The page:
Sep 07 2016 17:56
I stripped some code out of the example to simplify it, but I see I may have stripped out too much. The compose is actually more like this:
compose(
  map(allExpressions )
  ,  subExpressions
)(expression)
Travis LaDuke
@laduke
Sep 07 2016 18:08
R.set doesn't create a property if it doesn't exist...
What should I do?
nevermind. It does.
Drew
@dtipson
Sep 07 2016 21:11
raised this issue once before, but when compose is run with no arguments... 1. lodash _.flowRight and redux's compose both return identity 2) underscore's _.compose returns a function that when called will return a cryptic error, and 3) Ramda's compose immediately throws a helpful error. I don't know if there's any "right" answer there (though 2 seems like a wrong answer) but I also have a feeling that 1 makes the most sense. If only because identity is the "empty" element in composition for Endo. And because it means that if you have a list of functions that you dynamically add or subtract from, a compose that returns identity as a base case requires no special handling or protective code.
Brad Compton (he/him)
@Bradcomp
Sep 07 2016 21:15
1 can be an issue if your right-most function takes more than one argument though.
I mean, if you attempt to pass in more than one argument ;-P
Because, of course, you don't have a rightmost argument if you have 0
Drew
@dtipson
Sep 07 2016 21:16
right, I think that's the callers special problem to sort out in such a case, not compose's
Imagine a composed operation that is built from functions that modify and return a matrix of values (like a bunch of pixel filters). You could see building an app that allowed each filter to be added or removed or re-ordered in a list, and then the transformation is simply compose(...list)(matrix)
If compose defaults to identity with an empty list, nothing special is needed to handle the case of an empty list of transformations
Brad Compton (he/him)
@Bradcomp
Sep 07 2016 21:20
I can definitely see the usefulness of that. In the case of lodash it would just work, while in the case of Ramda it would require the caller to provide the identity transformation explicitly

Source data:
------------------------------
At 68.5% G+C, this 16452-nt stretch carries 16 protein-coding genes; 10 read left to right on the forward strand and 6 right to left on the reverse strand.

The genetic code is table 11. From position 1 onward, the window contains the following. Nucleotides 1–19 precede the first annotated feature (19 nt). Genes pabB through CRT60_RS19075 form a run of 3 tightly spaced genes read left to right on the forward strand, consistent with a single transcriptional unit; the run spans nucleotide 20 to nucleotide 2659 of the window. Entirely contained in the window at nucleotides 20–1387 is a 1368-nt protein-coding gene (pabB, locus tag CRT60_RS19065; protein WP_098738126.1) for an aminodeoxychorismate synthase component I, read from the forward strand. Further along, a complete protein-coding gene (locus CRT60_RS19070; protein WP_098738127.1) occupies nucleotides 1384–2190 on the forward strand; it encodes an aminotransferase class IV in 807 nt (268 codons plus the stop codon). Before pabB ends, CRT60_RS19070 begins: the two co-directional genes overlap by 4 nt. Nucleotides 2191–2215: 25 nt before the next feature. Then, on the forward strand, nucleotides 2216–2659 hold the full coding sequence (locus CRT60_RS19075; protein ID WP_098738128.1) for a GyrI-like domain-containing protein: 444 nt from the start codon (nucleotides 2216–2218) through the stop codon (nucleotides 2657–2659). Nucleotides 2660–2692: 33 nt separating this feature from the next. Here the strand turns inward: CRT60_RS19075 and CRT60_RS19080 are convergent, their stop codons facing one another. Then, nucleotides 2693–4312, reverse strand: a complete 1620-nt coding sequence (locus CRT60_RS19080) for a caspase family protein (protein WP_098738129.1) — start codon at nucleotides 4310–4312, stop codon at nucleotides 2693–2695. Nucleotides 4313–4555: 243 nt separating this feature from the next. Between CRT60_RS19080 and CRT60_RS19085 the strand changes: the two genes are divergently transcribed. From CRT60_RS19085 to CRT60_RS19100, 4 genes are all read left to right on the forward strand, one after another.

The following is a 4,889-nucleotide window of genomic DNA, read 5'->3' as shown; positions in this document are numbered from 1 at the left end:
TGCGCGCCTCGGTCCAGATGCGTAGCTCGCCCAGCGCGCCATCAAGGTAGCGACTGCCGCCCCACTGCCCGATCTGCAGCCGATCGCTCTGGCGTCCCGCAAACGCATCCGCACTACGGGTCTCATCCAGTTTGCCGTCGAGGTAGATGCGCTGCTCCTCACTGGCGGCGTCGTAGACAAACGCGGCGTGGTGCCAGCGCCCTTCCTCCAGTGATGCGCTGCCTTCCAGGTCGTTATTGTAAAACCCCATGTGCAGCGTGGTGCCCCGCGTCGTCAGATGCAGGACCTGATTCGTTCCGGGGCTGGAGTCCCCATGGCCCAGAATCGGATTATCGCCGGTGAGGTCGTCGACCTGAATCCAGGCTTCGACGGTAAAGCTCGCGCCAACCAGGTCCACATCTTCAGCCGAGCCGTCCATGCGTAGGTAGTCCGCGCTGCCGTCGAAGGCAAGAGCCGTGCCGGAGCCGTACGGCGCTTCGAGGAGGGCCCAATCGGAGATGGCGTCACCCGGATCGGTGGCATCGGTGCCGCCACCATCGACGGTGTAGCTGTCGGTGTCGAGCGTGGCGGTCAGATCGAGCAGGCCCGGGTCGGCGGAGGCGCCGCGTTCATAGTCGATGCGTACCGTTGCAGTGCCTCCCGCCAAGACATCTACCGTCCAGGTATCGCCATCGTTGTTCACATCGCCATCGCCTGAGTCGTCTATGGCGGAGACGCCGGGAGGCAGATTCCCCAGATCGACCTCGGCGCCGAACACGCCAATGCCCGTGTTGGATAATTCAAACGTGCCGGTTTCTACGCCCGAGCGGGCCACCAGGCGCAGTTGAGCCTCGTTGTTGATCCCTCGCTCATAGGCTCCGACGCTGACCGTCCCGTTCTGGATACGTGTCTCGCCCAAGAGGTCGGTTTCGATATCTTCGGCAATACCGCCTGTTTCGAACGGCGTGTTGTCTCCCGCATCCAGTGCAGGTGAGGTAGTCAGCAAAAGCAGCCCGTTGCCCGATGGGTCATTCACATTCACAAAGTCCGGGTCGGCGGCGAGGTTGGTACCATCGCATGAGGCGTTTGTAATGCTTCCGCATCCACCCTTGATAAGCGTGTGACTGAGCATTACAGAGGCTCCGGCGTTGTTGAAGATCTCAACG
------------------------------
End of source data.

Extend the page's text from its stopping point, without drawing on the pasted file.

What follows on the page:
Drew
@dtipson
Sep 07 2016 21:23
For reference, the FL implementation of the Endo monoid, though I don't actually know if it should weigh into a standalone compose: https://github.com/fantasyland/fantasy-monoids/blob/master/src/endo.js
Travis LaDuke
@laduke
Sep 07 2016 22:40

How do you like:

 var lastWord = R.last(R.split(' ', sentence))

into

  var lastWord = R.last(R.split(' ', ??));
  lastWord('hello it's me');
LeonineKing1199
@LeonineKing1199
Sep 07 2016 22:40
You can use R.compose, I do believe.
const lastWord = R.compose(R.last, R.split(' '));
Travis LaDuke
@laduke
Sep 07 2016 22:42
Oh duh. I'm losing it. thanks.
LeonineKing1199
@LeonineKing1199
Sep 07 2016 22:43
There's also R.pipe if you happen to dislike the right-to-left flow of arguments
LeonineKing1199
@LeonineKing1199
Sep 07 2016 23:03
So, I've noted that reduce operates on anything iterable from a JS standpoint. I wonder if some of the other List-centric algorithms will begin to favor the iterable interface. For example, last right now is basically an alias for nth. I know it'd be incredibly inefficient when compared to types that support random access but you could also rewrite nth and subsequently last to support more generalized containers like Map, Set and any user-defined iterable types.
Paul
@pauloliver
Sep 07 2016 23:46
I'm too lazy to check the MDN right now, but do the built in Map and Set guarantee consistent iteration order? I know some implementations of those data structures don't.